New US detainees’ bill ‘one of worst ever’

New US detainees’ bill ‘one of worst ever’

WASHINGTON – Some of the best-known terror suspects in US custody are headed toward prosecution after President George W Bush signed a bill intended to put US treatment of detainees in compliance with international law.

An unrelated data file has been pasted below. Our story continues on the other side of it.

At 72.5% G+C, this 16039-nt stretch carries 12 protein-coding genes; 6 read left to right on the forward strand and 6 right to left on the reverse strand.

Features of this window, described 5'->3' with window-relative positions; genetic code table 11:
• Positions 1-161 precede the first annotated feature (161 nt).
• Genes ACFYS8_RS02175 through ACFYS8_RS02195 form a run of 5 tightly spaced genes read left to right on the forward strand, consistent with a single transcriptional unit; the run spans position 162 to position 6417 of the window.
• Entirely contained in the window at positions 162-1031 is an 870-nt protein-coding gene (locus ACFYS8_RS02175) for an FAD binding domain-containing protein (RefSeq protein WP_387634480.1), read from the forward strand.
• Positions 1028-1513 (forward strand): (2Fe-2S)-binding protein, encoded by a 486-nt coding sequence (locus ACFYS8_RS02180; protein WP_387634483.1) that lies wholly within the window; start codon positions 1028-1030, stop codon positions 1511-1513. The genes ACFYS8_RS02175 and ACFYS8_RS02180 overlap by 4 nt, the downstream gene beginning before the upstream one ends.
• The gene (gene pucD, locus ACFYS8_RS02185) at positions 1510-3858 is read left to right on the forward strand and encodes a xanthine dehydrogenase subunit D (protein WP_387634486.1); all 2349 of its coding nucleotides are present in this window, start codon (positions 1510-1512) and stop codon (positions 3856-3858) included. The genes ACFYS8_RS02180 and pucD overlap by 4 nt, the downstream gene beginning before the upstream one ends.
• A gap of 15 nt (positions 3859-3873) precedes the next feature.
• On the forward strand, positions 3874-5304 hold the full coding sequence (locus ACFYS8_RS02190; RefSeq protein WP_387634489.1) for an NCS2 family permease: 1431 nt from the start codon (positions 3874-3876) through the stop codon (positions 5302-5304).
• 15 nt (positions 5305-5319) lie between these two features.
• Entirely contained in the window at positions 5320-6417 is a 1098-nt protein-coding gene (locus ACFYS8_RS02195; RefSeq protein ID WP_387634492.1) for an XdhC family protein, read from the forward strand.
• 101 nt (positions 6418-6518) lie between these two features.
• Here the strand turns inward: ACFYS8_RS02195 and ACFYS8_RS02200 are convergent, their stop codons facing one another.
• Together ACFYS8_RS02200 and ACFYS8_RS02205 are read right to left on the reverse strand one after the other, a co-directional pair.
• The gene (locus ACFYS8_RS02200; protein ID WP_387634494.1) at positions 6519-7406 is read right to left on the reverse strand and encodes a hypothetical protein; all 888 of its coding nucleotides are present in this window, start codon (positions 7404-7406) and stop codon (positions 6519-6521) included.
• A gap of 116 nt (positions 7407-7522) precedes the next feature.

Civil libertarians and opposition Democrats decried the new system as a violation of American values. The legislation eliminates some of the rights defendants usually are guaranteed under US law, and it authorises continued harsh interrogations of terror suspects, a provision Bush had said was vital.The White House bill-signing ceremony on Tuesday, coming three weeks before congressional elections, allowed Bush to cast the spotlight on his administration’s tough stance against terrorism, the strongest issue for his Republican Party.With American news dominated by stories of the mounting casualties in Iraq and a series of lobbying and sexual scandals involving Republican lawmakers, the party is in danger of losing control of Congress.They hope voters will see them as stronger defenders of the country.”The Democratic plan would gingerly pamper the terrorists who plan to destroy innocent Americans’ lives,” said Dennis Hastert, Republican leader in the House of Representatives.Among the suspects who could face trial under the law are Khalid Sheikh Mohammed, accused of being the mastermind of the September 11 2001, attacks; Ramzi Binalshibh, an alleged would-be 9/11 hijacker; and Abu Zubaydah, who was believed to be a link between Osama bin Laden and many al Qaeda cells.The three are imprisoned at Guantanamo Bay, Cuba.The Pentagon expects to begin pre-trial motions early next year and to begin the trials in the summer.The Supreme Court ruled in June that trying detainees in military tribunals violated US and international law, so Bush urged Congress to change the law.He also insisted that the law authorise CIA agents to use tough, yet unspecified, methods to interrogate suspected terrorists.Congress passed the bill after a highly publicised dispute involving major Republicans.The legislation, which sets the rules for court proceedings, applies to those selected by the military for prosecution and leaves mostly unaffected the majority of the 14 000 prisoners in US custody, mostly in Iraq.The legislation says the president can “interpret the meaning and application” of international standards for prisoner treatment, a provision intended to allow him to authorise aggressive interrogation methods that might otherwise be seen as illegal by international courts.The American Civil Liberties Union said the law was “one of the worst civil liberties measures ever enacted in American history.”Democratic Sen.Russ Feingold said..Nampa-APThe legislation eliminates some of the rights defendants usually are guaranteed under US law, and it authorises continued harsh interrogations of terror suspects, a provision Bush had said was vital.The White House bill-signing ceremony on Tuesday, coming three weeks before congressional elections, allowed Bush to cast the spotlight on his administration’s tough stance against terrorism, the strongest issue for his Republican Party.With American news dominated by stories of the mounting casualties in Iraq and a series of lobbying and sexual scandals involving Republican lawmakers, the party is in danger of losing control of Congress.They hope voters will see them as stronger defenders of the country.”The Democratic plan would gingerly pamper the terrorists who plan to destroy innocent Americans’ lives,” said Dennis Hastert, Republican leader in the House of Representatives.Among the suspects who could face trial under the law are Khalid Sheikh Mohammed, accused of being the mastermind of the September 11 2001, attacks; Ramzi Binalshibh, an alleged would-be 9/11 hijacker; and Abu Zubaydah, who was believed to be a link between Osama bin Laden and many al Qaeda cells.The three are imprisoned at Guantanamo Bay, Cuba.The Pentagon expects to begin pre-trial motions early next year and to begin the trials in the summer.The Supreme Court ruled in June that trying detainees in military tribunals violated US and international law, so Bush urged Congress to change the law.He also insisted that the law authorise CIA agents to use tough, yet unspecified, methods to interrogate suspected terrorists.Congress passed the bill after a highly publicised dispute involving major Republicans.The legislation, which sets the rules for court proceedings, applies to those selected by the military for prosecution and leaves mostly unaffected the majority of the 14 000 prisoners in US custody, mostly in Iraq.The legislation says the president can “interpret the meaning and application” of international standards for prisoner treatment, a provision intended to allow him to authorise aggressive interrogation methods that might otherwise be seen as illegal by international courts.The American Civil Liberties Union said the law was “one of the worst civil liberties measures ever enacted in American history.”Democratic Sen.Russ Feingold said..Nampa-AP

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